Special Sections

Indiana Court Decisions – April 26-May 9, 2017

Read recent appellate court decisions.

Disciplinary Actions

Disciplinary Actions -5/17/17

Read who's been suspended or who has resigned from the bar.

Bar Associations

IndyBar: Volunteers Deliver Free Wills, Peace of Mind at Pro Bono Clinic

Low-income individuals are more likely to die younger and without wills or advance directives in place, but an Indianapolis Bar Association program on Wednesday, May 10 provided qualified community members with these vital documents for free in just one day.

IndyBar: Bar Leader Series Class XIV Demonstrates Leadership in Action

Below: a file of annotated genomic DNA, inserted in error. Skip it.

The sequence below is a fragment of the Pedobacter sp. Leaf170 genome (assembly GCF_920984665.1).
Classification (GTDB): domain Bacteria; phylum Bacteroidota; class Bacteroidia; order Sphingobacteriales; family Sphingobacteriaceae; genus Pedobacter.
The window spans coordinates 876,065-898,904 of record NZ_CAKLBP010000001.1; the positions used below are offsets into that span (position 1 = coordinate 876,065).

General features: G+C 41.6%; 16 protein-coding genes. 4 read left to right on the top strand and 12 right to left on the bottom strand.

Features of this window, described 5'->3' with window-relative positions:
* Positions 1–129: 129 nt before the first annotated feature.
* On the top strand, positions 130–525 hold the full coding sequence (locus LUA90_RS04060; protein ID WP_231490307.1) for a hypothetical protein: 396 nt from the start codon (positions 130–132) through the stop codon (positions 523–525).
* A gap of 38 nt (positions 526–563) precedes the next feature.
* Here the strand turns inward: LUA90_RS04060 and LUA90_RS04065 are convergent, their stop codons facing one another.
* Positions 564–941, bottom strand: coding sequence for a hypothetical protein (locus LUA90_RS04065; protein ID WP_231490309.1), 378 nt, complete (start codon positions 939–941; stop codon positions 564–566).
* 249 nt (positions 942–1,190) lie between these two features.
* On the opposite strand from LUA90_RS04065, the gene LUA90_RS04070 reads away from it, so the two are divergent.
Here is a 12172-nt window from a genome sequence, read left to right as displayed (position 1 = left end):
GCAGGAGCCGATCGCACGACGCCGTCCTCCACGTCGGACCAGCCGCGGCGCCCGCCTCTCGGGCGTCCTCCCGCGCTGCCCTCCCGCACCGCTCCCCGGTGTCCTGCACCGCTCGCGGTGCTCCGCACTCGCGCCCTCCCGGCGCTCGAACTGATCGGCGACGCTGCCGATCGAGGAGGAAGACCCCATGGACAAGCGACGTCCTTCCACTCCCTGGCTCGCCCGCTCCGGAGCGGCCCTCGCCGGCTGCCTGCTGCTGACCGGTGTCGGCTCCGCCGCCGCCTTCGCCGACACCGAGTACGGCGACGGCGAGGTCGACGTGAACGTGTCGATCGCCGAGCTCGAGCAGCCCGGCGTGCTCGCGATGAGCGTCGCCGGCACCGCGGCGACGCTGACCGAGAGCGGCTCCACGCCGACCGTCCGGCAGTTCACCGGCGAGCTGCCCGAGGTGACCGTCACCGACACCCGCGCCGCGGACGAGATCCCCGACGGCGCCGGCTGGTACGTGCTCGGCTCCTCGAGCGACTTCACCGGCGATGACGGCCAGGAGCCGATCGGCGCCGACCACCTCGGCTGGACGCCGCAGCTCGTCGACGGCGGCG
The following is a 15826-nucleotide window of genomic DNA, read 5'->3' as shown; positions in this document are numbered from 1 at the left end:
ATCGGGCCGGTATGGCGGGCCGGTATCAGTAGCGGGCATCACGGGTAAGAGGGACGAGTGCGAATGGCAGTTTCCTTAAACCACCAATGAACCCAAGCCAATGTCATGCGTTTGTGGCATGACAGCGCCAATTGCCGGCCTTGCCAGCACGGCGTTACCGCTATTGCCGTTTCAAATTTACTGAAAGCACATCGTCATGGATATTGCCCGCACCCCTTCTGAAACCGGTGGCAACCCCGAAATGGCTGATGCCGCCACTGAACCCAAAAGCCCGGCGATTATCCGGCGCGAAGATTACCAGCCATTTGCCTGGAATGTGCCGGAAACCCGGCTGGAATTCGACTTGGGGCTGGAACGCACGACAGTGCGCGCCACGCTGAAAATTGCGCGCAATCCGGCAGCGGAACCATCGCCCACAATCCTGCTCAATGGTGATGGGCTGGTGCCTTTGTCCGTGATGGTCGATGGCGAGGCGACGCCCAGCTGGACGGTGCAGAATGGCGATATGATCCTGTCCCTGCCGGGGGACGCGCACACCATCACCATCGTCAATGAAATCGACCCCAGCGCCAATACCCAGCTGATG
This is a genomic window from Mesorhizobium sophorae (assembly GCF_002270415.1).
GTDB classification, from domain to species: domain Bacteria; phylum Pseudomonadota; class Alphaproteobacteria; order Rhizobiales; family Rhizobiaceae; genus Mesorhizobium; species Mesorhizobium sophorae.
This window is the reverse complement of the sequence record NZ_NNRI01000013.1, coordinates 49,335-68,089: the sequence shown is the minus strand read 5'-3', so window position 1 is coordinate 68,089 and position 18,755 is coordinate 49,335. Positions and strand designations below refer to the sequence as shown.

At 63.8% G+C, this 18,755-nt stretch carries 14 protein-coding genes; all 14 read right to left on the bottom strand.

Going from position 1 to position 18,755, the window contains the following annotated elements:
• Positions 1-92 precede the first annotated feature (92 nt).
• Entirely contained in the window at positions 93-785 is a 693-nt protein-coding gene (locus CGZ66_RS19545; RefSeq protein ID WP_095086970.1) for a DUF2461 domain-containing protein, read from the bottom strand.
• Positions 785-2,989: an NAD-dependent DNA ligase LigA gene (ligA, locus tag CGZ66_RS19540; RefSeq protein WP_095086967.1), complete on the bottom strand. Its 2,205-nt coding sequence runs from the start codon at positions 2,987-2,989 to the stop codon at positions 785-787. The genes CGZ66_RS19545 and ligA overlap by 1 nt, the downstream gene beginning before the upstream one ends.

Throughout the IndyBar’s Bar Leader Series, the importance of motivating, inspiring and leading for the benefit of the profession and community is emphasized at every turn.

IndyBar: Indianapolis Bar Foundation Awards Academic and Educational Scholarships

The Indianapolis Bar Foundation recently awarded three academic and three educational scholarships to deserving law students and recent graduates preparing to take the Indiana Bar Exam in an effort to fulfill its mission.

IndyBar: A Roadmap to Professionalism: Just Follow the Five C’s!

The Indianapolis Bar Association Standing Committee on Professionalism strives to improve public confidence and trust in lawyers. For 2017, the Professionalism Committee has adopted as its organizing principles the Five C’s.

IndyBar Frontlines -5/17/17

Read news from around the IndyBar!